Anzac Day: Emotions run high as French PM pays tribute to diggers at Sir John Monash Centre opening
Edouard Philippe and Malcolm Turnbull pose near the bust of a soldier as they attend the inauguration ceremony of the Sir John Monash Centre. (AP: Pascal Rossignol)
Australia’s newest museum — a tribute to the men and women of World War I — has been opened in France by Prime Minister Malcolm Turnbull.
So much of the background about the conception and creation of the Sir John Monash Centre has been written, there seemed little left to say or do apart from unveiling the plaque.
How unexpected, then, for French Prime Minister Edouard Philippe to deliver words so beautiful and evocative they forced a collective intake of breath.
He spoke for what seemed like just minutes, but hearts momentarily stopped and eyes welled up.
“I could not help thinking of the terrible loneliness which these thousands of young Australians must have felt as their young lives were cut short in a foreign country,” Mr Philippe said.
“A foreign country. A faraway country. A cold country whose earth had neither the colour nor texture of their native bush.”
He spoke in French with English subtitles on a screen behind him racing to keep up with his words.
It did not matter that the vast majority in the crowd did not speak his language.
Simply reading his speech was powerful enough to bring people to tears.
Colonel Scott Clingan (left) escorts Edouard Philippe, Malcolm Turnbull and Lucy Turnbull at the military cemetery. (AP: Pascal Rossignol)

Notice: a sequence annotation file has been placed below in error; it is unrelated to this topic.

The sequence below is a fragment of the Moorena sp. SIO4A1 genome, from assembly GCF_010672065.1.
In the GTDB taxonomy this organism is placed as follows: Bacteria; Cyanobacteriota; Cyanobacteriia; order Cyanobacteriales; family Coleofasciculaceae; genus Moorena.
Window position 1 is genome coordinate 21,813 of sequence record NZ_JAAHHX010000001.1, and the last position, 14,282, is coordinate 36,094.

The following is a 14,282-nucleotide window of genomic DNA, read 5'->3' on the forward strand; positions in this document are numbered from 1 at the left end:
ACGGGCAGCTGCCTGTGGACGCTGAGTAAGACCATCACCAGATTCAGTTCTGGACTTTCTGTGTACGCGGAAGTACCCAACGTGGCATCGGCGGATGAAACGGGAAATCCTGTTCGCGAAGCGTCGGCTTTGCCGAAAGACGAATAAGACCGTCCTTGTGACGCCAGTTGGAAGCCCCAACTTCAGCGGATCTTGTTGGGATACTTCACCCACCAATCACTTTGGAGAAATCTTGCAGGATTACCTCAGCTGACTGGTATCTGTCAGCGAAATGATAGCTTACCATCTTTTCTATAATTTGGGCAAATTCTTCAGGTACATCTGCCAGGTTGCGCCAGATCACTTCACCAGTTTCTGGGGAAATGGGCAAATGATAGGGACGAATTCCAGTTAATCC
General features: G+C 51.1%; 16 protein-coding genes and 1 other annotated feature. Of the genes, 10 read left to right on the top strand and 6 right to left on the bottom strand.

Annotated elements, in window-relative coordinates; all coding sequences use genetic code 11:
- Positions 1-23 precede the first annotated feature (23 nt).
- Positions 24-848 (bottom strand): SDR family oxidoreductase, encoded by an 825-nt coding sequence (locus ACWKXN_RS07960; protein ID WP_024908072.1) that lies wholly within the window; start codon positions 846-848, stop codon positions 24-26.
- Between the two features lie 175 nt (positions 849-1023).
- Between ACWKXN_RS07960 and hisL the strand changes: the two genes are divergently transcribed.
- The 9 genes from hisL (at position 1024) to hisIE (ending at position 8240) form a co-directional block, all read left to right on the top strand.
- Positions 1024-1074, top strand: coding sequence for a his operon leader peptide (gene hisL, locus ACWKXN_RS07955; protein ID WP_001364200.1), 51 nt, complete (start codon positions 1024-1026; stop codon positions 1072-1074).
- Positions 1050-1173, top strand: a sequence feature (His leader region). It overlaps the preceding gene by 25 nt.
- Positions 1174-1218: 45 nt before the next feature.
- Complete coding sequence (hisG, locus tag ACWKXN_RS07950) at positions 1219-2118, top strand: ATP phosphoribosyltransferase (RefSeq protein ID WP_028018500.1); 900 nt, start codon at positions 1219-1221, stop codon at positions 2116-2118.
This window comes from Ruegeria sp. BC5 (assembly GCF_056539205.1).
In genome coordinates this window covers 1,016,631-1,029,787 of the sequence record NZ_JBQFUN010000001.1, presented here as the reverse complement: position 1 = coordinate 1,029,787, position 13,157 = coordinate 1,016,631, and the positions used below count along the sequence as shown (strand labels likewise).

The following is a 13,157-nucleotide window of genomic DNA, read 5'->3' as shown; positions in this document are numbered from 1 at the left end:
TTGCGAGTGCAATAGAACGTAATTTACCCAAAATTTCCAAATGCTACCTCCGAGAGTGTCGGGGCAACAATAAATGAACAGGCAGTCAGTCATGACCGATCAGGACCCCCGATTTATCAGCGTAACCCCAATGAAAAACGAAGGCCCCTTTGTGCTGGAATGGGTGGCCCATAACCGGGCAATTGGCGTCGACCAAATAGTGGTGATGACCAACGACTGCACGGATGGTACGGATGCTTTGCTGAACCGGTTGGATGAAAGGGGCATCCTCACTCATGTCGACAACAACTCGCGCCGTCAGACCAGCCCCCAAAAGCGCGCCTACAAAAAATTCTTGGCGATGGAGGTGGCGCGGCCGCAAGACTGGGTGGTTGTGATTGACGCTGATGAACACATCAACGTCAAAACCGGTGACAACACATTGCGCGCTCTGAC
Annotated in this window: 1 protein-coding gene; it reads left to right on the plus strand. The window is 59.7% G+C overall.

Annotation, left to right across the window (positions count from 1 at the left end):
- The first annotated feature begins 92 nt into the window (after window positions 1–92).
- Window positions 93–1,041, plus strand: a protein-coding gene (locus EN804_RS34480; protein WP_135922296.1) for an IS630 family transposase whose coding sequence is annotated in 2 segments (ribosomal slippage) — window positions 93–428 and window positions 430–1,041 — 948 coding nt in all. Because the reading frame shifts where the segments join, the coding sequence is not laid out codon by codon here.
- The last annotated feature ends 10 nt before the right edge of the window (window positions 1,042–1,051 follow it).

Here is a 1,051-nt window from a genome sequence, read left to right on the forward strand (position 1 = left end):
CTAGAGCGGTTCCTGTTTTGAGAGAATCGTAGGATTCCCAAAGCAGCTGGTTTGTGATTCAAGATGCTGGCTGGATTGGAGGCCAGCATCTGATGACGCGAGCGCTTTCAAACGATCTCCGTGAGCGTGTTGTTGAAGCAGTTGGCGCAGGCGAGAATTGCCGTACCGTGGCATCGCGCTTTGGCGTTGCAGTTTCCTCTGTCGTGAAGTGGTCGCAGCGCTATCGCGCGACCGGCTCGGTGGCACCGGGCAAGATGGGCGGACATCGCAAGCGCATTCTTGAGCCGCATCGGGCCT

In this region where Australia and its allies are hailed as saviours, Mr Philippe began his speech with the words of a German, written by another German — in the famous war novel All Quiet on the Western Front.
“He is entirely alone now with his little life of 19 years, and cries because it leaves him,” he said.
Millions from both sides of the war witnessed horrors. But it is the Australians for whom the French feel so much debt.
Mr Philippe paid tribute to the Australian soldiers who defended the French land they held inch-by-inch, “as if it were their own country”.
“And it is their own country,” he said.
“For many young Australians, this earth was their final safe place.
“For many of them, this earth was the final confidante of a thought or a word intended for a loved one from the other side of the world.
“Loved ones who would only learn the sad news several months later.”
Edouard Philippe and Malcolm Turnbull unveil a plaque at the Sir John Centre Australian National Memorial. (AP: Michel Spingler)
Mr Philippe, who became France’s Prime Minister with the election of President Emmanuel Macron, is a keen student of history and spoke about moments in the battles around Villers-Bretonneux that resonated with him.
“We cannot relive these stories,” he said.
“The mud, the rats, the lice, the gas, the shellfire, the fallen comrades — we can never truly imagine what it was like.
“So we must tell them. We must show them — again and again.
“Show the faces of these young men whose lives were snuffed out in the mud of the trenches.
“Show the daily lives of these 20-year-old volunteers from far away who listened only to their youthful courage, to their love for their country, or that of their parents or grandparents, to die here in Villers-Bretonneux.
“Show it with the help of modern technology, without taking our eyes off the names etched onto the memorial — names which are real, not virtual.
“We will never forget that 100 years ago, a young and brave nation on the other side of the world made history by writing our history.
“Lest we forget.”